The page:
There is a pull that some people feel, to go deeply inward, sometimes that pull is a push, from alienation or trauma in the outer world. Going into this inner wilderness is a kind of darkness and it can overlap with despair. Maybe despair is the cause of the inwardness or maybe despair is a station along the path of inwardness, like a phase of grief that one goes through, leaving the communal and collective world and entering into the sacred inner cave of consciousness and being. Jung wrote,
“As a child I felt myself to be alone, and I am still, because I know things and must hint at things which others apparently know nothing of, and for the most part do not want to know. Loneliness does not come from having no people about one, but from being unable to communicate the things that seem important to oneself, or from holding certain views which others find inadmissible. The loneliness began with the experiences of my early dreams, and reached its climax at the time I was working on the unconscious. . . .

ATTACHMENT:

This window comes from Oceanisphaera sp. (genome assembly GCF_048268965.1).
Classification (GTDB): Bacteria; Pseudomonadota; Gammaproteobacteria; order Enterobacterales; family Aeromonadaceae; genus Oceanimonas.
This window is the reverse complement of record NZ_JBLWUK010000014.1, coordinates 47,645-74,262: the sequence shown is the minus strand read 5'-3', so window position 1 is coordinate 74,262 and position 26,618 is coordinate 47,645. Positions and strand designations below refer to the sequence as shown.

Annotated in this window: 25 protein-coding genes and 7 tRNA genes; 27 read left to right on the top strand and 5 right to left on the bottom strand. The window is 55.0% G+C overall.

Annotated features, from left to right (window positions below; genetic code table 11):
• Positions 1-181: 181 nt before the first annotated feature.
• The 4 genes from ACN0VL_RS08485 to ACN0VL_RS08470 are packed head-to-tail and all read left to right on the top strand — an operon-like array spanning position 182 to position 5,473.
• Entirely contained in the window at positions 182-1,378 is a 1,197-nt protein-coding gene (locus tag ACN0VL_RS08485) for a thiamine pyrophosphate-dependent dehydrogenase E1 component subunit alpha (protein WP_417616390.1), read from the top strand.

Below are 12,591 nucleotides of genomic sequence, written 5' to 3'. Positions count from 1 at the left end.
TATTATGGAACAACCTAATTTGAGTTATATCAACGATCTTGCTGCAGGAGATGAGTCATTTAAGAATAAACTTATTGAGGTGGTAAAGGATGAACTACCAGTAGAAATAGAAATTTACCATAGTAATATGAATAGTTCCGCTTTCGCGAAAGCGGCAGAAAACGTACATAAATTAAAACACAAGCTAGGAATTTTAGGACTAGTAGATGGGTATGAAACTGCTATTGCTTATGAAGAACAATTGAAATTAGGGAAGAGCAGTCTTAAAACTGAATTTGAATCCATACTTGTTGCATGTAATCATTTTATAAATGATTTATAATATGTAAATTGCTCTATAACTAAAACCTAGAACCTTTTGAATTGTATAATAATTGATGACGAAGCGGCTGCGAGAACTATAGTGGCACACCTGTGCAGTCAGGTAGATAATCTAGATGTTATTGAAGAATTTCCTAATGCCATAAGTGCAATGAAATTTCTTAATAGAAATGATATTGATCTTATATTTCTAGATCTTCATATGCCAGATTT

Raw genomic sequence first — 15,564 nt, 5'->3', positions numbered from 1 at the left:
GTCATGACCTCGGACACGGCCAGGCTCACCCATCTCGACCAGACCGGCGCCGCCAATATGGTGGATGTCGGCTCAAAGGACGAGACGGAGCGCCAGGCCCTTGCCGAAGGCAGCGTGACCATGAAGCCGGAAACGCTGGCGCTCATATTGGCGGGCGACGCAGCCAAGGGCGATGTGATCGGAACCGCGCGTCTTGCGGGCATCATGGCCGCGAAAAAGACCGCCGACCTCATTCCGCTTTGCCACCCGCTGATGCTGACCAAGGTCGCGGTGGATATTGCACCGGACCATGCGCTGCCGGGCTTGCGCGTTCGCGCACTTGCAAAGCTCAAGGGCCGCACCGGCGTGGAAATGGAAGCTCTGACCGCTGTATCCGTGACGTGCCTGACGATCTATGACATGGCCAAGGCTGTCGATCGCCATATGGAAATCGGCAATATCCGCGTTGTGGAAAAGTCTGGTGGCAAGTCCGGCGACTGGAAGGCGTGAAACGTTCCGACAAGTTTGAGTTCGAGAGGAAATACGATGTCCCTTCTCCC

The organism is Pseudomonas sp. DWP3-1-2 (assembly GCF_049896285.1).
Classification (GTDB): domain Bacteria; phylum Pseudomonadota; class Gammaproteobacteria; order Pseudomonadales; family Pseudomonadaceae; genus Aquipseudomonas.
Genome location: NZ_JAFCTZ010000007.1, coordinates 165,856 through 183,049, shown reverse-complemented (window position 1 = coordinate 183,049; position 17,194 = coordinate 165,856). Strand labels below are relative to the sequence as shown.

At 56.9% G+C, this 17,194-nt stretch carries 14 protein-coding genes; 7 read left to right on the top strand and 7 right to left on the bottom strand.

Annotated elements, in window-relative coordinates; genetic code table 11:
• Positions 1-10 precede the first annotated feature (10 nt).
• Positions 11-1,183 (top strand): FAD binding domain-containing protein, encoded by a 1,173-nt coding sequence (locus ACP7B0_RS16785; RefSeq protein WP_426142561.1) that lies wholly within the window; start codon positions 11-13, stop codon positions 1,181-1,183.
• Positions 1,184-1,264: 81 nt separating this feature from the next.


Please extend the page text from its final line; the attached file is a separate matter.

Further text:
It is important to have a secret, a premonition of things unknown. If fills life with something impersonal, a numinosum,” (Carl Jung, Memories, Dreams, Reflections, 356).
For Jung, this loneliness was difficult to bear, but it was a source of learning and experience that he would not have traded for fitting in. Ian Curtis, the lead singer of Joy Division, also found a creativity in the darkness and the loneliness and he sent back missives from the depths, as a lone astronaut exploring space might send back scratchy transmissions from another galaxy: